ICIJ and its partners were also able to examine correspondence between the company and academics who published research favorable to the company, showing that the research was coordinated. The files revealed what data Uber provided the academics, the lobbying messages the research would be supporting and in what countries, what media the academics would appear on to present the results of the research, and what messages the academics would be pushing towards the general public and politicians.  ICIJ also explored publicly available databases of academic papers to identify additional publications funded or supported by Uber – oftentimes featuring current or former Uber employees as co-researchers. The data findings on academic research appeared in stories by The Guardian and other ICIJ media partners.

ICIJ also identified several spreadsheets in the leaked records that contained information about what the company called potential “stakeholders” that could be of interest for Uber. ICIJ combined the information in one master spreadsheet and organized it by country to help partners’ reporting. The research showed Uber, with the help of an advisory firm, had compiled more than 1,850 stakeholders, including sitting and former public officials, think tanks and citizens groups, in 29 countries and in EU institutions.

How did you go about quantifying the scale of Uber’s operations over time?

ICIJ used the WaybackMachine from the Internet Archive to analyze previous versions of Uber’s website and gather historical reports about how the location of the company’s operations grew and changed over time.

ICIJ also used Uber’s financial statements filed with the U.S. Securities and Exchange Commission to track growth since 2019, when the company went public.

What were the biggest challenges in analyzing the Uber Files dataset?

Like all leaks, the documents represent only a small slice of a larger reality. Not all countries where Uber had operations were mentioned in the records. The files covered only through 2017. As always, additional research and reporting was necessary.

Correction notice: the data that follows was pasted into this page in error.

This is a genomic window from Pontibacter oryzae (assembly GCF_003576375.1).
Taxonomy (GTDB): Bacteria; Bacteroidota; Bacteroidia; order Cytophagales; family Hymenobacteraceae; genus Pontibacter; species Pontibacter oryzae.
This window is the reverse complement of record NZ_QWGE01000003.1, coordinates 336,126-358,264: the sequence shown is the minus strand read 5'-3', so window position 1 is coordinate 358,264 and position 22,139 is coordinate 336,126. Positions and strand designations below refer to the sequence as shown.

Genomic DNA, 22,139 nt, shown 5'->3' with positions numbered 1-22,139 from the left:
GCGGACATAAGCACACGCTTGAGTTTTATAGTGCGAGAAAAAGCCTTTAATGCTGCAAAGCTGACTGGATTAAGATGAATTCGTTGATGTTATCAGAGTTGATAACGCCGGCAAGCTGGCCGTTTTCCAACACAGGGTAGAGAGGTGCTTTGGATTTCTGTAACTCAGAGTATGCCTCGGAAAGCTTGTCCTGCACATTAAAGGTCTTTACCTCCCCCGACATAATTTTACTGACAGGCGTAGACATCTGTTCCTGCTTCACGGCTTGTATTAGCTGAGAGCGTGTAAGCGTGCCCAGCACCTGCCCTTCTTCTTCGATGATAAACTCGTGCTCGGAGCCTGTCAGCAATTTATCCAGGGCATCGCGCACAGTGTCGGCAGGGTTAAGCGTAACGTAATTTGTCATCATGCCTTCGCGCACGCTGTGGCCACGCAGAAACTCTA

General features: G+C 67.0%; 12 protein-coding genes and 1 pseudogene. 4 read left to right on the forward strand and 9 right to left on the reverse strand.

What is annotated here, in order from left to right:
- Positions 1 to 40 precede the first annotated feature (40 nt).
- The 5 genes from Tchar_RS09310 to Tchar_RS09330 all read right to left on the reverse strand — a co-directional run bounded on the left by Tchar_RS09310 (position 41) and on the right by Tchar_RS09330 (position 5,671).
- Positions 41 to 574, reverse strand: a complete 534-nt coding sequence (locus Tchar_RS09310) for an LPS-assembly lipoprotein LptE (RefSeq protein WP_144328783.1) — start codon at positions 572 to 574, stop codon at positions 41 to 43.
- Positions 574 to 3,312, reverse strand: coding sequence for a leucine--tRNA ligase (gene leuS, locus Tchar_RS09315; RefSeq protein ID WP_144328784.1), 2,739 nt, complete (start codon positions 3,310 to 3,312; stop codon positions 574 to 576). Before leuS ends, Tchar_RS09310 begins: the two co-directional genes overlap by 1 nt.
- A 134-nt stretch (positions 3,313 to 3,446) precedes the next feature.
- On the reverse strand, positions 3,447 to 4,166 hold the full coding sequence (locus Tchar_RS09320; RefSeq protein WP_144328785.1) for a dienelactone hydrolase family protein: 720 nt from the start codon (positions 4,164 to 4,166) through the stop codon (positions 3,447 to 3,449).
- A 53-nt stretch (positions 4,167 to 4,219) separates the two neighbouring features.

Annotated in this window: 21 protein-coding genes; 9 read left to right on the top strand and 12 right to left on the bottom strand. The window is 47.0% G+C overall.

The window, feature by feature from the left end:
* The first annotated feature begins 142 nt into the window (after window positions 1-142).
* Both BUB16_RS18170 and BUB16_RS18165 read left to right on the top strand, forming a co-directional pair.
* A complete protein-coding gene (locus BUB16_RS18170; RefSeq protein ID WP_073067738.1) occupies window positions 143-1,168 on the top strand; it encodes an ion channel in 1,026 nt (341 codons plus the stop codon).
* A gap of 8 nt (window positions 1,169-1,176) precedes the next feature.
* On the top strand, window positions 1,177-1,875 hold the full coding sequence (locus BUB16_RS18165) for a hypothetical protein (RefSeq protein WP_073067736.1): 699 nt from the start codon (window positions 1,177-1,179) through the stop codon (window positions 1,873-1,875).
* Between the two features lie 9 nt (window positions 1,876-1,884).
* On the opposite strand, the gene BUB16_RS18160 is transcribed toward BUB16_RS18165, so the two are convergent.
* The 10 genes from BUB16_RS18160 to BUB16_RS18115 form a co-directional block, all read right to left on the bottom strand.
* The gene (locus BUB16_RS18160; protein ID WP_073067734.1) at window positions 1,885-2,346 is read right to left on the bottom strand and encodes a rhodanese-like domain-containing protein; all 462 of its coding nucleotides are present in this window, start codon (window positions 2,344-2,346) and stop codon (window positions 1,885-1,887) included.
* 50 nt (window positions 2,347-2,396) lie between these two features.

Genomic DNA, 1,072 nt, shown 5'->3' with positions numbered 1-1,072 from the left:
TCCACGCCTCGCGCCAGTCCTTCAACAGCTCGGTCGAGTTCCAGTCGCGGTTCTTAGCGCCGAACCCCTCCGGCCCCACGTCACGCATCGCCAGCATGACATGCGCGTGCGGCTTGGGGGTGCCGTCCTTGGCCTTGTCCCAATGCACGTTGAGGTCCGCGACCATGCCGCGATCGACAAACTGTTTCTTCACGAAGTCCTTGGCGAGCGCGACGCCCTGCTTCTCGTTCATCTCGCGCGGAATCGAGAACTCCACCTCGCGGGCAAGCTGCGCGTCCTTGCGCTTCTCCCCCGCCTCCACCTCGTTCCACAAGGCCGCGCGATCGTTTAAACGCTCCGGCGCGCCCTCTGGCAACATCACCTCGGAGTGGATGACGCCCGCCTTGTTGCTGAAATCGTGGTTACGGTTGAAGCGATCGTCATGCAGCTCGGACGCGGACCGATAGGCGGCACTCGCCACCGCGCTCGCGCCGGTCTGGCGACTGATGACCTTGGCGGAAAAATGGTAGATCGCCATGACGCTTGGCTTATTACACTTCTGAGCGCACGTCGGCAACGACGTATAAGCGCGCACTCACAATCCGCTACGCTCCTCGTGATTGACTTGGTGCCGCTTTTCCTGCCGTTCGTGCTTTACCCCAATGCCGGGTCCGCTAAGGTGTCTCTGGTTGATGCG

ICIJ also encountered a discrepancy between what the company said in its financial statements and what it told users on its website about how many markets it was in. The team had to check for  methodological differences in the two figures. Uber eventually told ICIJ that “with respect to city counts, the way we calculated that number changed in 2020.”

ICIJ had to parse countries’ varying lobbying and meeting-disclosure records, accounting for variations in the type of data available and its quality. Not all countries have lobbying regulations or public lobbying records and not all require politicians to report the meetings they hold as part of their official responsibilities.

Any advice for tackling this kind of dataset?

Remember to connect leaked data with public records. This helps with validation efforts and provides additional information that can be valuable for analysis.

Understand the limitations of each dataset, its structure and quality, and which questions can or can’t be answered through data analysis.

Review regulations across countries and how they affect data gathering and analysis. Talk to experts to get perspective of how regulations are applied in the real world.

When structuring data and performing different types of analysis, document the process and leave plenty of time for fact-checking. All data gathering and analyses performed by ICIJ for the Uber Files was fact checked.

Is ICIJ going to release the Uber Files data?

ICIJ doesn’t release personal data en masse. It will continue to explore the datasets with media partners. More than 180 journalists have spent months searching the data for stories that are in the public interest. If you have any tips or information you would like to share with the team of journalists who worked on the Uber Files, you can send an email to contact@icij.org